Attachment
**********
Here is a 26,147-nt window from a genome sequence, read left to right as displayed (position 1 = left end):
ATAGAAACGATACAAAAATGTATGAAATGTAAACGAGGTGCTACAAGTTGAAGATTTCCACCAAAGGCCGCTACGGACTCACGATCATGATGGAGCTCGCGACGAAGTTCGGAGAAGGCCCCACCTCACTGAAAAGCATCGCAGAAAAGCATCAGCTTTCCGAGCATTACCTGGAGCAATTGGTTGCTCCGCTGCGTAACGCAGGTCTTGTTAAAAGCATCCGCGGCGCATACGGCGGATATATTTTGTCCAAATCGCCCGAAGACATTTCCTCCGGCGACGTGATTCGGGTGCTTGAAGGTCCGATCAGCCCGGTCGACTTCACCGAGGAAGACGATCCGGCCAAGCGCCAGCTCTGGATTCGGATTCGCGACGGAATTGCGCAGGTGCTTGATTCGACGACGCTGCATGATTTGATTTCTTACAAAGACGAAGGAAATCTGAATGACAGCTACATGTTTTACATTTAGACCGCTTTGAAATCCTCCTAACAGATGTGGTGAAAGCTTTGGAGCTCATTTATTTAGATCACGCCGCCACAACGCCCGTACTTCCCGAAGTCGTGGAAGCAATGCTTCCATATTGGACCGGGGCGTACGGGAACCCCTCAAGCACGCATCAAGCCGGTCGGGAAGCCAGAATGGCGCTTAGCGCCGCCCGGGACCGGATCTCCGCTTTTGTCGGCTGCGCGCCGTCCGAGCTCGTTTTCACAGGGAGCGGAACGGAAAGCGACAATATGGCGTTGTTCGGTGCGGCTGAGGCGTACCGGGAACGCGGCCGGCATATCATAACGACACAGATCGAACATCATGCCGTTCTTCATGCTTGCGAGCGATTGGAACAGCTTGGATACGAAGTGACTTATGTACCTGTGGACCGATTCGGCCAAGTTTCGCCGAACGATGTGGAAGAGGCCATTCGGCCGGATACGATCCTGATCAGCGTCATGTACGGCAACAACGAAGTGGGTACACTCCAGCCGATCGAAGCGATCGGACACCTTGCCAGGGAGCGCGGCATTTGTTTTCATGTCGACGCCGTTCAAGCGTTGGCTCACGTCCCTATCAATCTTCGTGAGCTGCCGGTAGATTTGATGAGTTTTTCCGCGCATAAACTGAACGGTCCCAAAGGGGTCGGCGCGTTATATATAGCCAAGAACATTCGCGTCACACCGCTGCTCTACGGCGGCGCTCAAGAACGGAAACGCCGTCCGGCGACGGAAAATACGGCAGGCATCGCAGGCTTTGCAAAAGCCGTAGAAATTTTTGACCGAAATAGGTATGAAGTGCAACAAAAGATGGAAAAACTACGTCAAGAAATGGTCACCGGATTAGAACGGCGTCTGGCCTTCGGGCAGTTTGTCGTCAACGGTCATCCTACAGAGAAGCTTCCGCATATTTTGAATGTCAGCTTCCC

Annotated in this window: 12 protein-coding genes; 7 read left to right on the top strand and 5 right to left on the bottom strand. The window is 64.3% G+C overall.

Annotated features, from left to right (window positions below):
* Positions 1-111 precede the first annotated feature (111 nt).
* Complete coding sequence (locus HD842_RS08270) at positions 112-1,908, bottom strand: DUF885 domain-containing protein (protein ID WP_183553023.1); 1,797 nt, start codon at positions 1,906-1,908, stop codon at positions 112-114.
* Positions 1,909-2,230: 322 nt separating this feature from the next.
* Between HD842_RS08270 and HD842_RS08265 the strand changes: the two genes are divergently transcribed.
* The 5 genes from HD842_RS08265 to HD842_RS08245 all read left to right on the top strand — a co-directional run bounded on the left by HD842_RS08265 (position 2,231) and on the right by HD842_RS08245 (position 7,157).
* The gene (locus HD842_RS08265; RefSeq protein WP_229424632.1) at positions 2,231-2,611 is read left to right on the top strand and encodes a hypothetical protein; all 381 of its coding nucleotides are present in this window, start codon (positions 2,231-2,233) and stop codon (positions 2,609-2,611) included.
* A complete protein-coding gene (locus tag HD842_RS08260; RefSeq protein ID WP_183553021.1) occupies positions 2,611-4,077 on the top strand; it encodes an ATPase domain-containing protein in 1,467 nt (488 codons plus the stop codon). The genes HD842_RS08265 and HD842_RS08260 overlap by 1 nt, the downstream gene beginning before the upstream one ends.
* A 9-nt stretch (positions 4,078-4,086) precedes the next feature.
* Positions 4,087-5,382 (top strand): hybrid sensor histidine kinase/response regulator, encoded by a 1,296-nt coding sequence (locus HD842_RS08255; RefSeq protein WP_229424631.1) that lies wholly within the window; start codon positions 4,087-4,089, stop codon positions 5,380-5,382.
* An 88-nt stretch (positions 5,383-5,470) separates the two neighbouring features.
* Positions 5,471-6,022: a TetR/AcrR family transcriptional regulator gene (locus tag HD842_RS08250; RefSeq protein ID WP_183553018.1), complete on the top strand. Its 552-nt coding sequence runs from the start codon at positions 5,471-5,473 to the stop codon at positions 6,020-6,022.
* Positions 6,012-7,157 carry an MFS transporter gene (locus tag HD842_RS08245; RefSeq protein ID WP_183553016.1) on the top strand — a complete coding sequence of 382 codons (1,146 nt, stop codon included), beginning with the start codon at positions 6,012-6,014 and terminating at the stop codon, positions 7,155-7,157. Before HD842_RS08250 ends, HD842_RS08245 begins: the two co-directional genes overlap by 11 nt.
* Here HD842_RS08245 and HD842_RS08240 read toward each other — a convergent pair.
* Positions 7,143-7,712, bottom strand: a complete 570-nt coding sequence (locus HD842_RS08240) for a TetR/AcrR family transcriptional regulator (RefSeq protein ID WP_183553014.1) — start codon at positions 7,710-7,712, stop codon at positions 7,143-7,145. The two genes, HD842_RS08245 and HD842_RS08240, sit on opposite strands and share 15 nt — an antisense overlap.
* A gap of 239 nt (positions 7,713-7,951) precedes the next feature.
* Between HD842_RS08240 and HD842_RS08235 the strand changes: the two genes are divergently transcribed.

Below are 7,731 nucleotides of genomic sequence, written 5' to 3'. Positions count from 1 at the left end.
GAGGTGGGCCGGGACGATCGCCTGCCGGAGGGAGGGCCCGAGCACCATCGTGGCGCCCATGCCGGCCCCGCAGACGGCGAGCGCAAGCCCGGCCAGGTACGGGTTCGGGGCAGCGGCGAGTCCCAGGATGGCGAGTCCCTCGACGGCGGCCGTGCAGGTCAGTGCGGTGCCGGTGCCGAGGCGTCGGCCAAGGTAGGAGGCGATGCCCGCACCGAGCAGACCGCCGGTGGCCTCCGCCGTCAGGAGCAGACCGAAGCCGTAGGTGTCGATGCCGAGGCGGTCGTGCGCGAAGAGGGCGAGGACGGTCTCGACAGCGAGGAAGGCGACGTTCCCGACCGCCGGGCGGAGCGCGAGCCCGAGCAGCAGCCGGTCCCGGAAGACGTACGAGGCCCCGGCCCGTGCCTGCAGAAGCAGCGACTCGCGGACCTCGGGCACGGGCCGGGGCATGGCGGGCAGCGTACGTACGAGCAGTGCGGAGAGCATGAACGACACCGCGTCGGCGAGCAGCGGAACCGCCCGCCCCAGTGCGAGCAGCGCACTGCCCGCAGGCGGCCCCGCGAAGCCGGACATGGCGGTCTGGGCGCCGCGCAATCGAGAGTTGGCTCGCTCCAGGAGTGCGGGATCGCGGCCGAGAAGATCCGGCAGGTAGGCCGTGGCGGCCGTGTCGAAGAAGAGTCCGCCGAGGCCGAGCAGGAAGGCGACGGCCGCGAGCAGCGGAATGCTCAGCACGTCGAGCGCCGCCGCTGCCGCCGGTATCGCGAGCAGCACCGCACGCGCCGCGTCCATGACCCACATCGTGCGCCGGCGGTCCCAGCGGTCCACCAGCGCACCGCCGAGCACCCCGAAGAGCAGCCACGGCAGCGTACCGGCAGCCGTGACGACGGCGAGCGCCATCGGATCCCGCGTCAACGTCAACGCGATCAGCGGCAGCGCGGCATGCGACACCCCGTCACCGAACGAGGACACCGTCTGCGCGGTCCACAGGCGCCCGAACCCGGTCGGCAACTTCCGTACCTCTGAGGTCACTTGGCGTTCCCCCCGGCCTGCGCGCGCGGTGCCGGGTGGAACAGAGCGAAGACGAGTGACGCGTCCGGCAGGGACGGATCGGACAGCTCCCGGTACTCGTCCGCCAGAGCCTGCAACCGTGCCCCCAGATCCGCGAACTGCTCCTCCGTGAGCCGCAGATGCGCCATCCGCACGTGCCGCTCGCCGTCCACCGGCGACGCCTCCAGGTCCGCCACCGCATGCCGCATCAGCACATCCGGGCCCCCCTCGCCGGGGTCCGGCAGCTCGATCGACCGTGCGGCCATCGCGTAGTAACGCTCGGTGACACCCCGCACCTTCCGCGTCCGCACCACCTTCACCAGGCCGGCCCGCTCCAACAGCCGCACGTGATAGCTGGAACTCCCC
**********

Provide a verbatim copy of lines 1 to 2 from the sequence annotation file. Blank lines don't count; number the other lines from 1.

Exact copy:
Here is a 26,147-nt window from a genome sequence, read left to right as displayed (position 1 = left end):
ATAGAAACGATACAAAAATGTATGAAATGTAAACGAGGTGCTACAAGTTGAAGATTTCCACCAAAGGCCGCTACGGACTCACGATCATGATGGAGCTCGCGACGAAGTTCGGAGAAGGCCCCACCTCACTGAAAAGCATCGCAGAAAAGCATCAGCTTTCCGAGCATTACCTGGAGCAATTGGTTGCTCCGCTGCGTAACGCAGGTCTTGTTAAAAGCATCCGCGGCGCATACGGCGGATATATTTTGTCCAAATCGCCCGAAGACATTTCCTCCGGCGACGTGATTCGGGTGCTTGAAGGTCCGATCAGCCCGGTCGACTTCACCGAGGAAGACGATCCGGCCAAGCGCCAGCTCTGGATTCGGATTCGCGACGGAATTGCGCAGGTGCTTGATTCGACGACGCTGCATGATTTGATTTCTTACAAAGACGAAGGAAATCTGAATGACAGCTACATGTTTTACATTTAGACCGCTTTGAAATCCTCCTAACAGATGTGGTGAAAGCTTTGGAGCTCATTTATTTAGATCACGCCGCCACAACGCCCGTACTTCCCGAAGTCGTGGAAGCAATGCTTCCATATTGGACCGGGGCGTACGGGAACCCCTCAAGCACGCATCAAGCCGGTCGGGAAGCCAGAATGGCGCTTAGCGCCGCCCGGGACCGGATCTCCGCTTTTGTCGGCTGCGCGCCGTCCGAGCTCGTTTTCACAGGGAGCGGAACGGAAAGCGACAATATGGCGTTGTTCGGTGCGGCTGAGGCGTACCGGGAACGCGGCCGGCATATCATAACGACACAGATCGAACATCATGCCGTTCTTCATGCTTGCGAGCGATTGGAACAGCTTGGATACGAAGTGACTTATGTACCTGTGGACCGATTCGGCCAAGTTTCGCCGAACGATGTGGAAGAGGCCATTCGGCCGGATACGATCCTGATCAGCGTCATGTACGGCAACAACGAAGTGGGTACACTCCAGCCGATCGAAGCGATCGGACACCTTGCCAGGGAGCGCGGCATTTGTTTTCATGTCGACGCCGTTCAAGCGTTGGCTCACGTCCCTATCAATCTTCGTGAGCTGCCGGTAGATTTGATGAGTTTTTCCGCGCATAAACTGAACGGTCCCAAAGGGGTCGGCGCGTTATATATAGCCAAGAACATTCGCGTCACACCGCTGCTCTACGGCGGCGCTCAAGAACGGAAACGCCGTCCGGCGACGGAAAATACGGCAGGCATCGCAGGCTTTGCAAAAGCCGTAGAAATTTTTGACCGAAATAGGTATGAAGTGCAACAAAAGATGGAAAAACTACGTCAAGAAATGGTCACCGGATTAGAACGGCGTCTGGCCTTCGGGCAGTTTGTCGTCAACGGTCATCCTACAGAGAAGCTTCCGCATATTTTGAATGTCAGCTTCCC